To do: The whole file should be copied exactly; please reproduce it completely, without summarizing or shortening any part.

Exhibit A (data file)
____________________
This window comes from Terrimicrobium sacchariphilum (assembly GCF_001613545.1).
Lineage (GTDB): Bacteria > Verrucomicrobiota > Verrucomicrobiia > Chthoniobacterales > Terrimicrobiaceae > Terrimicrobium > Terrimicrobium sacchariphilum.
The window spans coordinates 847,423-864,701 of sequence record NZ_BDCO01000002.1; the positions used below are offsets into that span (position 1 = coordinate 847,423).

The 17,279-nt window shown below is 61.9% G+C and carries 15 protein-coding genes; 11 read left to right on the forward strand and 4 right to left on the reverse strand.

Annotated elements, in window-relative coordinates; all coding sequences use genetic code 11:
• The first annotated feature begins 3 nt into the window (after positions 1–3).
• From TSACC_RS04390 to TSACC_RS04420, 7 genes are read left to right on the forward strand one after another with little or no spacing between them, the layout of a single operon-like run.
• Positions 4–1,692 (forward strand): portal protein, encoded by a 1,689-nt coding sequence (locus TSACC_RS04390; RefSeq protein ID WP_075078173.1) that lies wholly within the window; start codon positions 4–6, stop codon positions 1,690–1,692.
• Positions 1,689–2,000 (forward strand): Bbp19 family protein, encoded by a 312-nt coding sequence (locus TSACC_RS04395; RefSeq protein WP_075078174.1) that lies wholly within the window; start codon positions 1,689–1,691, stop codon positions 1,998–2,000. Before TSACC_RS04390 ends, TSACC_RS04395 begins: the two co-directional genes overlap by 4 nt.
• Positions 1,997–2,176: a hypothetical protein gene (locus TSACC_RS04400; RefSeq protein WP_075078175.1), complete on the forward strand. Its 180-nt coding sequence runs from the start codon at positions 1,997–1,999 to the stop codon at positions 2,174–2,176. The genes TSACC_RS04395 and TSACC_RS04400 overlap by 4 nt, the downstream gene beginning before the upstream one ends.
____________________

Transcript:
This window comes from Terrimicrobium sacchariphilum (assembly GCF_001613545.1).
Lineage (GTDB): Bacteria > Verrucomicrobiota > Verrucomicrobiia > Chthoniobacterales > Terrimicrobiaceae > Terrimicrobium > Terrimicrobium sacchariphilum.
The window spans coordinates 847,423-864,701 of sequence record NZ_BDCO01000002.1; the positions used below are offsets into that span (position 1 = coordinate 847,423).

The 17,279-nt window shown below is 61.9% G+C and carries 15 protein-coding genes; 11 read left to right on the forward strand and 4 right to left on the reverse strand.

Annotated elements, in window-relative coordinates; all coding sequences use genetic code 11:
• The first annotated feature begins 3 nt into the window (after positions 1–3).
• From TSACC_RS04390 to TSACC_RS04420, 7 genes are read left to right on the forward strand one after another with little or no spacing between them, the layout of a single operon-like run.
• Positions 4–1,692 (forward strand): portal protein, encoded by a 1,689-nt coding sequence (locus TSACC_RS04390; RefSeq protein ID WP_075078173.1) that lies wholly within the window; start codon positions 4–6, stop codon positions 1,690–1,692.
• Positions 1,689–2,000 (forward strand): Bbp19 family protein, encoded by a 312-nt coding sequence (locus TSACC_RS04395; RefSeq protein WP_075078174.1) that lies wholly within the window; start codon positions 1,689–1,691, stop codon positions 1,998–2,000. Before TSACC_RS04390 ends, TSACC_RS04395 begins: the two co-directional genes overlap by 4 nt.
• Positions 1,997–2,176: a hypothetical protein gene (locus TSACC_RS04400; RefSeq protein WP_075078175.1), complete on the forward strand. Its 180-nt coding sequence runs from the start codon at positions 1,997–1,999 to the stop codon at positions 2,174–2,176. The genes TSACC_RS04395 and TSACC_RS04400 overlap by 4 nt, the downstream gene beginning before the upstream one ends.